Today, United for All Ages have released their latest report namely, ‘The next generation:how intergenerational interaction improves life chances for children and young people’.
It explores how bringing young and older people together can help tackle some of the big social ills facing the next generation – from poor health, anxiety and loneliness to educational achievement and social mobility.
The report features contributions from national and local organisations who have all shared intergenerational ideas and projects that tackle tough issues facing children and young people. The work going on in Torbay between early years settings and adult care homes has been included.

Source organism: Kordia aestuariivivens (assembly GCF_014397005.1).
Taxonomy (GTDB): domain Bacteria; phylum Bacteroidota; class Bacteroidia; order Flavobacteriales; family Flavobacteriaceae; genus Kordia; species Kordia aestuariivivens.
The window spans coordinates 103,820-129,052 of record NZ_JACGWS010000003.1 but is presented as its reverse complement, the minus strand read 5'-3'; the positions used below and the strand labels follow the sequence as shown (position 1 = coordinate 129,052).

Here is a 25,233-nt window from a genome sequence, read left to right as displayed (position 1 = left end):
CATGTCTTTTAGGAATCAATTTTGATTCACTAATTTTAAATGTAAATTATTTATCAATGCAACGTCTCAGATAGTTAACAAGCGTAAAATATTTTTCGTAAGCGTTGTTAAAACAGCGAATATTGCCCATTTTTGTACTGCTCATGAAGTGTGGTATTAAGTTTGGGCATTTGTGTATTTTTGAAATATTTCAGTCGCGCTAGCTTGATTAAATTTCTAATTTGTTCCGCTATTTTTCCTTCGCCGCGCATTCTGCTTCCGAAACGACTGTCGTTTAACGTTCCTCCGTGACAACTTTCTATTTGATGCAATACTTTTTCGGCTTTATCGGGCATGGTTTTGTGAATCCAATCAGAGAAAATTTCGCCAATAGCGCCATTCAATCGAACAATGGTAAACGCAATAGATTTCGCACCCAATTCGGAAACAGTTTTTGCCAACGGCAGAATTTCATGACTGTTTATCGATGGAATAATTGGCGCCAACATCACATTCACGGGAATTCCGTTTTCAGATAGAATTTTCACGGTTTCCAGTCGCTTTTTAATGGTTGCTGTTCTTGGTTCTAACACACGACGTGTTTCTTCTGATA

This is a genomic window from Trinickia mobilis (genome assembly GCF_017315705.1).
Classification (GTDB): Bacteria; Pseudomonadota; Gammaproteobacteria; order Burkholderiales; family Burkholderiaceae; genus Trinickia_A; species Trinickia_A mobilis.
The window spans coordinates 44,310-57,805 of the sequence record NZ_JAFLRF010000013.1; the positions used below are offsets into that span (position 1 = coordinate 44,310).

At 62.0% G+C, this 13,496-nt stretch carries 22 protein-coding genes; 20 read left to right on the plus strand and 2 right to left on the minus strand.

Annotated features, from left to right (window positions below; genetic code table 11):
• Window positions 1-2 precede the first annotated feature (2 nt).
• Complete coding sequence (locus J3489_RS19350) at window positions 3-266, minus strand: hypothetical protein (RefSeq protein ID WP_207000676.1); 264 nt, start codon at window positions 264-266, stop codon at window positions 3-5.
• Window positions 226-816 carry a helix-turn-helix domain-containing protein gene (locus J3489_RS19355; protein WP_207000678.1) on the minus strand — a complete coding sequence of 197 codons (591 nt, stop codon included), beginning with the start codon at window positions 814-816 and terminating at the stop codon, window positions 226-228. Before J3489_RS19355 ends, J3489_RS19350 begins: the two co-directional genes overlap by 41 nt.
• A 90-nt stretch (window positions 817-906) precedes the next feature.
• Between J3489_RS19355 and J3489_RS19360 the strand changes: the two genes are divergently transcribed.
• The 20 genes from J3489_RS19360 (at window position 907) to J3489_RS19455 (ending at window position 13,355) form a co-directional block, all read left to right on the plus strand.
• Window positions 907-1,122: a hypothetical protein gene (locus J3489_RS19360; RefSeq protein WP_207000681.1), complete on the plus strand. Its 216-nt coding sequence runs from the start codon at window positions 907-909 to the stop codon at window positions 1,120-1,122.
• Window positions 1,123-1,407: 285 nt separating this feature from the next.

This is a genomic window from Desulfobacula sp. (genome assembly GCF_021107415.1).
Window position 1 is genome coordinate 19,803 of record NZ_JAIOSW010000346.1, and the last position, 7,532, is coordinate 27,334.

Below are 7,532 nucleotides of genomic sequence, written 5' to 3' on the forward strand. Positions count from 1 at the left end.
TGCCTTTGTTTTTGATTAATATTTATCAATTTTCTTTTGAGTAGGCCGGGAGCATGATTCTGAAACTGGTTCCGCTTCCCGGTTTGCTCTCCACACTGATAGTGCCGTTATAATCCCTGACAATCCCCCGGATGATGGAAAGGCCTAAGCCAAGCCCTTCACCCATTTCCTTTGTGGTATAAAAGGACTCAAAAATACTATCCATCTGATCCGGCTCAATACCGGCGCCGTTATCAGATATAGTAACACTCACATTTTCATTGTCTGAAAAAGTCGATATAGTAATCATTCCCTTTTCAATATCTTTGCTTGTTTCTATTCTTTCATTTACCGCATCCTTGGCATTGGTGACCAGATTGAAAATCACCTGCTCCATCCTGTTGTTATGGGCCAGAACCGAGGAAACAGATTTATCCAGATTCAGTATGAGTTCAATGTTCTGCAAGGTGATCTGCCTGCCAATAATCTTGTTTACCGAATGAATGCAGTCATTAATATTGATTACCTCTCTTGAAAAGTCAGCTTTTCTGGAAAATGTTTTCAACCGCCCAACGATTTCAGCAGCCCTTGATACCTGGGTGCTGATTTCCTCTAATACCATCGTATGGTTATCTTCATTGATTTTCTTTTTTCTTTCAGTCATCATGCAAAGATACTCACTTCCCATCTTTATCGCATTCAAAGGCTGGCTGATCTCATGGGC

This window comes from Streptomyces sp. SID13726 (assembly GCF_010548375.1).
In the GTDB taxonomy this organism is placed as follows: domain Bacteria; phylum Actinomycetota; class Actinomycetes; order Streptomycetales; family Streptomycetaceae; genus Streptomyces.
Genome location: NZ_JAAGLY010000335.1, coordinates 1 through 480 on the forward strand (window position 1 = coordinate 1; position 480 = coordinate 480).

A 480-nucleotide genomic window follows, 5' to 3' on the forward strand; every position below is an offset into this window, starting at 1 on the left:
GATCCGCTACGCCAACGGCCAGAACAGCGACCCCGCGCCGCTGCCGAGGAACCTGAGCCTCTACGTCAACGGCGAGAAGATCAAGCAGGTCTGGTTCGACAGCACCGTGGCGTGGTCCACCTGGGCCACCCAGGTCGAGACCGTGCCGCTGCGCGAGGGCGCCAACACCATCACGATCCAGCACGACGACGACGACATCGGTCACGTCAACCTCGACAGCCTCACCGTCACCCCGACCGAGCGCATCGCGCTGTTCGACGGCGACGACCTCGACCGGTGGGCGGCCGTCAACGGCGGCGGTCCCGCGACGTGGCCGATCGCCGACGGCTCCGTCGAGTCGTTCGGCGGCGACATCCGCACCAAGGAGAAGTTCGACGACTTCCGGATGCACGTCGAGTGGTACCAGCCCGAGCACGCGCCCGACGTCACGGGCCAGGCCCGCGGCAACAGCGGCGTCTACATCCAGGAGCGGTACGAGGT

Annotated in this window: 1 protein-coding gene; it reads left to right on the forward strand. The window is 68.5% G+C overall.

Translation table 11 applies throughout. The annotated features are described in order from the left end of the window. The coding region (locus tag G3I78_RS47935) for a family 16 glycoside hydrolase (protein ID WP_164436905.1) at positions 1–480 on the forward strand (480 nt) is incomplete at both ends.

This report highlights the importance of seeing intergenerational interactions as a means of making a positive difference to the participants, the community and our society. Read it here.
As I start this year, I am mindful of something that one of the children said to me during a visit to their setting in the US……”why don’t kids in England go to school with Grandmas and Grandpas?”. It astonished him that children are not co-located in care homes to share their learning with older adults, because it is such a natural thing to do and so many lessons are learnt from each other.
Remembering his incredulity at this spurs me on and with reports such as this new one from United for All Ages which evidences the impact intergenerational learning makes, 2019 will be an exciting year.